Vocabulary Lesson Plans
vocabulary lesson plans
is key to helping your students
improve. Increasing vocabulary is important to learning a language, as
anyone can communicate if they know enough words, even if their grammar
isn’t great. If they don’t know the words they can’t do anything.
Click Here for Step-by-Step Rules, Stories and Exercises to Practice All English Tenses
So how do I write good vocabulary lesson plans?
Well, here are some key points to help you.
1. Have a theme.
Students won’t remember random words so teach new vocabulary in groups.
For example personality adjectives, weather words, clothing, words
connected with travel, etc.
2. Give a context.
It is usually quite ineffective to simply let students try and work out
meaning from context. But seeing or hearing words in context will help
them remember. So for example you can pick out words from a reading
text and get them to look them up in a dictionary and make their own
sentences using these words.
3. Repetition repetition repetition!
If you see or hear a word once, will you remember it? It isn’t likely
is it? Use the words more than once and present them in different ways.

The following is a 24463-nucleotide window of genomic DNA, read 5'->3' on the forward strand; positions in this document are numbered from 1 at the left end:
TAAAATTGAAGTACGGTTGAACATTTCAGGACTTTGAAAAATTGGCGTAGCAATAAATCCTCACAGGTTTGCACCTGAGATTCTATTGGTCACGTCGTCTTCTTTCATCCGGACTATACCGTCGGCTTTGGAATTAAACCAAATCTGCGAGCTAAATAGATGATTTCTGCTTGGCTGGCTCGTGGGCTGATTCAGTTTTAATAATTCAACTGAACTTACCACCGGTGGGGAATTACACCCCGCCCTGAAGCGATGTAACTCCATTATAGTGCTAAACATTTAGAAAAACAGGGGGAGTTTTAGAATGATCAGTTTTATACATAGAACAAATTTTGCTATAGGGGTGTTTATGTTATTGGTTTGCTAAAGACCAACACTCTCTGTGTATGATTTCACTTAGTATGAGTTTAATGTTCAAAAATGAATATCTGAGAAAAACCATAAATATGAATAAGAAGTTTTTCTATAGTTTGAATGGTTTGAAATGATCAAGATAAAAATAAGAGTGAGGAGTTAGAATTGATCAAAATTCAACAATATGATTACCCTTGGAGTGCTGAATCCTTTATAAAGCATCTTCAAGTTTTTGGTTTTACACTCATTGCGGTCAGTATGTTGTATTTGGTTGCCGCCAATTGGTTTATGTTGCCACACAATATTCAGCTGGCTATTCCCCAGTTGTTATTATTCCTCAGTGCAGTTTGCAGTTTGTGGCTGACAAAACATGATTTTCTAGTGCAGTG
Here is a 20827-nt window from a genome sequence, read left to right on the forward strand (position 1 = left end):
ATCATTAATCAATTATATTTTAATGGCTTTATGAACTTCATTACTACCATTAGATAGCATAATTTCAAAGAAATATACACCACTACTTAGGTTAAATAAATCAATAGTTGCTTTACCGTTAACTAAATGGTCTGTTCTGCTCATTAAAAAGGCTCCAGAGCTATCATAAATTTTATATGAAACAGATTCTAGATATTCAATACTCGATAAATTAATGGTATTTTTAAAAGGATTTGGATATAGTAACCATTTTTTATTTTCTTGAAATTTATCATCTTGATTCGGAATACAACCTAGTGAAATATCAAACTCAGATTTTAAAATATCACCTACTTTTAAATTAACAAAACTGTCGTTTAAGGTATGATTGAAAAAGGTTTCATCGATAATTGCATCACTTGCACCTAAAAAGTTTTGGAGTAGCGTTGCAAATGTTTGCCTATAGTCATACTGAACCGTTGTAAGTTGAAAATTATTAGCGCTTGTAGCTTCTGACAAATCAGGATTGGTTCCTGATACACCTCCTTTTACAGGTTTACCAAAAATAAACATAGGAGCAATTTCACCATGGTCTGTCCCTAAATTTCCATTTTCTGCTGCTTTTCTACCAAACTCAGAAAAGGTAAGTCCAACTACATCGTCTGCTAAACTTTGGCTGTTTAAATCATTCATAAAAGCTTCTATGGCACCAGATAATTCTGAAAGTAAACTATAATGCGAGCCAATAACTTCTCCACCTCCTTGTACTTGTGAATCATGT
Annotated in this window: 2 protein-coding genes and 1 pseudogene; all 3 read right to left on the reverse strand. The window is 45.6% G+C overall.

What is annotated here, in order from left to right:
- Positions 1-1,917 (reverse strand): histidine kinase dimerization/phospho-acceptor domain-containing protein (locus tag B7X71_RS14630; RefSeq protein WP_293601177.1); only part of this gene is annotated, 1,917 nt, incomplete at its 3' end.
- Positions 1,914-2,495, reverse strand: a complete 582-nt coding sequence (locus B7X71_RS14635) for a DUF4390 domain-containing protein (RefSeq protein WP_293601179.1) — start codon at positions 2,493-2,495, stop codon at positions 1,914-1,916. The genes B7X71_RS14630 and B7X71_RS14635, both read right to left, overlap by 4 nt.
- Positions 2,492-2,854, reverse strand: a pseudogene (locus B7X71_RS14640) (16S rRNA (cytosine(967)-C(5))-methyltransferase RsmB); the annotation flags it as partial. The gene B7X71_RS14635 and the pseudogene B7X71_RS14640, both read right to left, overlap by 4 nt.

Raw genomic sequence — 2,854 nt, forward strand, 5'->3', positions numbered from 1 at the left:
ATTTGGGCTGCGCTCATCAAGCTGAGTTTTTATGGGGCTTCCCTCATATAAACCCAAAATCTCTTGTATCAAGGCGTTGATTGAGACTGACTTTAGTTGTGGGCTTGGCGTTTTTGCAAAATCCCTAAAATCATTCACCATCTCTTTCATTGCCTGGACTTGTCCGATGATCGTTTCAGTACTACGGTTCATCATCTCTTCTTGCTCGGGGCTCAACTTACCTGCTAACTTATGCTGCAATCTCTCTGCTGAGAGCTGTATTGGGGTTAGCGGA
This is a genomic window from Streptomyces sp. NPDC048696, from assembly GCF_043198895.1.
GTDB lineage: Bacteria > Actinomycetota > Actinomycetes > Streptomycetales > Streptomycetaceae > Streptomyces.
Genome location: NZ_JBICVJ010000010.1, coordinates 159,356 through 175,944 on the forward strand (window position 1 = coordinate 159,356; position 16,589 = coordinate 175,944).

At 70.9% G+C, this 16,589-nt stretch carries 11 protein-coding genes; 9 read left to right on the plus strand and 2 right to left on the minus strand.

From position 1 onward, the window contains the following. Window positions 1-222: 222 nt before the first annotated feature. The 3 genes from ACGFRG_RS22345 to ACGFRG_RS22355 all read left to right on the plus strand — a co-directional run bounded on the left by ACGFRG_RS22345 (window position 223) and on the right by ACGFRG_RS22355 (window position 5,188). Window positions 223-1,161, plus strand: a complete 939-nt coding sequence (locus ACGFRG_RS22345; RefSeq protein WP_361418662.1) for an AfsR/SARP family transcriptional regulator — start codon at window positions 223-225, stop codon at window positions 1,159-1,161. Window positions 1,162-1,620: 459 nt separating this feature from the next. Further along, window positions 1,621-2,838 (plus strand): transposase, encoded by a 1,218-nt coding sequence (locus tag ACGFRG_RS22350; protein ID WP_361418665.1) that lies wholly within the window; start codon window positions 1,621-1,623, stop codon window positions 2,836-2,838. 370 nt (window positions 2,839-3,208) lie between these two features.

Students have different learning styles – some will remember from
reading a word, others will remember from hearing it. Others will need
to use it to remember the word. So try and give them plenty of
opportunity to read or hear the words.
4. Use it, don’t lose it!
If the students use the word, producing it in their own sentences, they
are much more likely to remember it. Let them use the new vocabulary in
written texts, role plays or presentations. Make sure they use the new
words and don’t stick to old, ‘safe’ words they know. It’s important to
get them to make sentences that show they understand the meaning. For
example if you’ve taught ‘stormy’, the sentence ‘It is stormy,’ does
not show understanding. A sentence like, "We didn't go out because of
the stormy weather," would probably be much better. Push the students
to do the best they can and don’t let them get lazy.
5. Opposites attract.
That may not always be true but if you are teaching adjectives, it
makes sense to teach them in pairs as students will be more likely to
remember them that way.
6. Make it fun.
Make it fun. Vocabulary
teaching is a great opportunity to get some games into the classroom.
Many teachers resort to Hangman as a filler at the end of the lesson
but it isn’t much fun, can be culturally insensitive, and doesn’t
really help learning all that much. Pairs matching/memory games work
well with vocabulary and there are a load of games you can make more
interesting by setting up teams and letting them compete against each
7. Recap and reinforce.
Don’t teach vocabulary in one lesson then forget it. Always have an
activity in the next lesson to reinforce the learning.
8. Show and tell.
Of course you can tell your students new words, but you may need to
show them how to learn them. Let them see different techniques of
organizing vocabulary notebooks – mind maps, lists, translations,
sentences, etc, and encourage them to look up new words they encounter.
If you follow these tips when you are writing vocabulary lesson plans,
then your lessons should become more effective and more enjoyable.